Exmortus, with guitarists Jadran "Conan" Gonzalez (far left) and David Rivera (second from left)
Courtesy of Prosthetic Records
“My cousin Mario Moreno started playing guitar first,” Gonzalez says. Moreno is now Exmortus' drummer. “My dad would give him attention when he played, so I got jealous for attention.”
“Same here,” says Rivera. “My cousin started playing. I got jealous and was like, ‘I want to play too!’”
All four played their first licks on hand-me-down and budget-brand guitars. At this point, the four shredders basically interview each other on this topic.
Santana: “My first guitar was a Crate Guitar. It was a pack that came with a little amp.”
Gonzalez: “You have to start out with duct tape on a Crate Amp.”
Rivera: “It’s way cooler to be able to make a great sound with a shitty, beat-up guitar.”
Gonzalez: “That’s how you’re supposed to start. Not like these dudes that are 15 years old, playing for four months starting out with a Les Paul and a full Marshall stack.”
Lee: “I had a Stratocaster copy; it was a Johnson guitar. After seeing Yngwie Malmsteen live, I grabbed my dad’s scalpel and I started scalloping the frets.”
All four guitarists were teenage metal heads with similar influences, but as their bands formed and developed, their own styles began to develop and diverge. Exmortus started out as a death metal-oriented thrash band on their 2008 debut In Hatred’s Flame. A flair for the neoclassical emerged as a stronger presence when Gonzalez took over vocal duties and Rivera joined the band on second guitar in the years that followed. The group’s last two albums — 2014’s Slave to the Sword and their just-released effort, Ride Forth — each feature shred guitar covers of Beethoven songs alongside the band’s original works.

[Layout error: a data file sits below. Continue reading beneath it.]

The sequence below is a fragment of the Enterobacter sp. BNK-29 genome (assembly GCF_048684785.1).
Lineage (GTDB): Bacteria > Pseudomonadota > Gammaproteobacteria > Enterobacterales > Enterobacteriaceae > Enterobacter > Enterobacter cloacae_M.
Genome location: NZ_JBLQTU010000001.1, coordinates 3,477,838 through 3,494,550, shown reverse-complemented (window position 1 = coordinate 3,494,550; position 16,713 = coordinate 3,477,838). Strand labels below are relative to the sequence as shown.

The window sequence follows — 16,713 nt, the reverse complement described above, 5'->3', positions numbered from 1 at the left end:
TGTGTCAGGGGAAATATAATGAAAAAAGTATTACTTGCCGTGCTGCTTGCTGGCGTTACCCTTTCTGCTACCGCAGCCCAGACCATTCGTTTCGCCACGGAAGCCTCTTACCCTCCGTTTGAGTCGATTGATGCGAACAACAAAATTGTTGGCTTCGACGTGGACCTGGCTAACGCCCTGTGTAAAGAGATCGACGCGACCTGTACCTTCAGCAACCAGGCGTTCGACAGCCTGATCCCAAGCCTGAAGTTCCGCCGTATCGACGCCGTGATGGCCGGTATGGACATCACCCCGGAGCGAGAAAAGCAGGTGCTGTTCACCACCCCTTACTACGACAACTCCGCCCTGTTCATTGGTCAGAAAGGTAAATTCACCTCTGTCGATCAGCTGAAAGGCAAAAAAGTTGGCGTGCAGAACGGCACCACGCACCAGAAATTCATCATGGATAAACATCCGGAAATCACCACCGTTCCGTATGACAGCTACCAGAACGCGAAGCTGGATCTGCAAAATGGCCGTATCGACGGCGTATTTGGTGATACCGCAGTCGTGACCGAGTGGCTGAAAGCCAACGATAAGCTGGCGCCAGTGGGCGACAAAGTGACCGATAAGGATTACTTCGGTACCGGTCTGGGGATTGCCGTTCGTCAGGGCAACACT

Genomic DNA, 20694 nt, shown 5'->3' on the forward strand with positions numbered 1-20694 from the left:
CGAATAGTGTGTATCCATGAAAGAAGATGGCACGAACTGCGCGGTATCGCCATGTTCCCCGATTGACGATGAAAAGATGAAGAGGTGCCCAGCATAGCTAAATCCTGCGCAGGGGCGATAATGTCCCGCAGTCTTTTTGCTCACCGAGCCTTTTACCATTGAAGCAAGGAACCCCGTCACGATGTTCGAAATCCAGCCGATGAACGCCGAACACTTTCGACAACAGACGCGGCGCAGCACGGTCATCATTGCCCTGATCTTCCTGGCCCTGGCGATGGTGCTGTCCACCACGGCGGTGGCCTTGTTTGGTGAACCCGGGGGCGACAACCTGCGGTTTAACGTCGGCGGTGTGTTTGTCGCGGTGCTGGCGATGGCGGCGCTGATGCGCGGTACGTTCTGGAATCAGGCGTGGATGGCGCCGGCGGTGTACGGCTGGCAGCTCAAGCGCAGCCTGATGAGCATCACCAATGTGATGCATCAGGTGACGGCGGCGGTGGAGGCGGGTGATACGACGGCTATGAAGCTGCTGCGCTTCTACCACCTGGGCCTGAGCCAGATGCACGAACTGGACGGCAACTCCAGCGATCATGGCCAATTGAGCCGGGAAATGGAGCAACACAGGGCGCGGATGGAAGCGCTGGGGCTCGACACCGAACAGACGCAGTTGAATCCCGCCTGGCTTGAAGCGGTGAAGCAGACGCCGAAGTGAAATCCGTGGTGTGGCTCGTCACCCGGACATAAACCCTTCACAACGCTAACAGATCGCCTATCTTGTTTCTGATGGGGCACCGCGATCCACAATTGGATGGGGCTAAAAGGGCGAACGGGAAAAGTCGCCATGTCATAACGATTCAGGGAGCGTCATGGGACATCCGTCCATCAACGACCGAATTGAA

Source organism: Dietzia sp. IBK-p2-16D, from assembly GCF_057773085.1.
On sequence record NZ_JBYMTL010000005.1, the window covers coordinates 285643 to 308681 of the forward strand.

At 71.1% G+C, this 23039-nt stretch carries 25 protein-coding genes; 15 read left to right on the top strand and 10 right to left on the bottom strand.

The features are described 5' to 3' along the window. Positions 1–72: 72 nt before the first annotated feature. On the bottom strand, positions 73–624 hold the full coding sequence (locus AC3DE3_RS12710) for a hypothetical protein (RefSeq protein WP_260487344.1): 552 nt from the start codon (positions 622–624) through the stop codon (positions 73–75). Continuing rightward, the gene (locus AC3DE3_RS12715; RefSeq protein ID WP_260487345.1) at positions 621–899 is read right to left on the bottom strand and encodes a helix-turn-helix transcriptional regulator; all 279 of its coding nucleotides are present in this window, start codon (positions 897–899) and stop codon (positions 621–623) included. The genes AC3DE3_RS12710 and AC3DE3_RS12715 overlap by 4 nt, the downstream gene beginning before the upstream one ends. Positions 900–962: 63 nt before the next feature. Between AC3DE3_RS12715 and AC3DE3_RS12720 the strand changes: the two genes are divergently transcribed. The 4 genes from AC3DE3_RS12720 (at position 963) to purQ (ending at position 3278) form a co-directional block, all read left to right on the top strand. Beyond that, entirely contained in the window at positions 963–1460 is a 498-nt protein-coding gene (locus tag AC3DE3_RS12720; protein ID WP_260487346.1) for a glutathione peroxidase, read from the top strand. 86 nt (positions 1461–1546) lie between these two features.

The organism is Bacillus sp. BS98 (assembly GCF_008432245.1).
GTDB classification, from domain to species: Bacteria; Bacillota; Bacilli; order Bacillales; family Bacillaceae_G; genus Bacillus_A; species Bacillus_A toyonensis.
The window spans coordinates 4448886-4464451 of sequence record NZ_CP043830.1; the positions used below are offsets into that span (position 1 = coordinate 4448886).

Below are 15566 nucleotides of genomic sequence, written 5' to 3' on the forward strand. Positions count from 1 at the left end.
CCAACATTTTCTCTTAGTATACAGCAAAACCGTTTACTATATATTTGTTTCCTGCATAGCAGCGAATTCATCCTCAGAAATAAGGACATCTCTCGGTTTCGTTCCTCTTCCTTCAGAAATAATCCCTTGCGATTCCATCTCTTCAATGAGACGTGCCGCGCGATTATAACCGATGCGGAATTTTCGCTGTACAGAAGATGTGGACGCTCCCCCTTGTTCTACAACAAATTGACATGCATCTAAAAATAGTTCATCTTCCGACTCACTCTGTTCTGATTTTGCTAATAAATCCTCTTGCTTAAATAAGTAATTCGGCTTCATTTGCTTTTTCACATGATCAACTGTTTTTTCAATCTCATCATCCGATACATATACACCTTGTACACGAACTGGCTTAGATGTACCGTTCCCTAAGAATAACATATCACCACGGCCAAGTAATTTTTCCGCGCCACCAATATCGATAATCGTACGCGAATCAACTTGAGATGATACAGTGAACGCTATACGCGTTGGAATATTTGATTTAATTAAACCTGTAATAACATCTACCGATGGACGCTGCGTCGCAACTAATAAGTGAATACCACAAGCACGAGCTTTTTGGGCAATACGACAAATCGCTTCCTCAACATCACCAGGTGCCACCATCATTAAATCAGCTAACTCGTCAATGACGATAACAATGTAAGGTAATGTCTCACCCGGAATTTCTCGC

“I like a lot of classical music,” Gonzalez says. “I worship composers like Beethoven.”
Over the same time period, Holy Grail emerged with their more traditional take on the heavy metal guitar sound, from their 2010 debut Crisis in Utopia and 2013's Ride the Void through their newest record, Times of Pride and Peril, which was released this past week. Vocalist James Paul Luna takes an “air raid siren” approach to his craft, similar to metal vocal giants like Iron Maiden’s Bruce Dickinson and Judas Priest’s Rob Halford. Though their sound has become more modernized as they evolve, the guitar work of Santana and Lee still evokes their classic influences, which can be traced back to compositional exercises Santana did during the band’s early days.
“I made an ultimate playlist of my favorite solos from metal songs,” Santana says. “To force ourselves to write, I would take the structure of the song and remake the song with my own riffs. The song 'My Last Attack' [from Crisis in Utopia] evolved from Megadeth’s ‘My Last Words’ and Tokyo Blade’s ‘Attack Attack.’”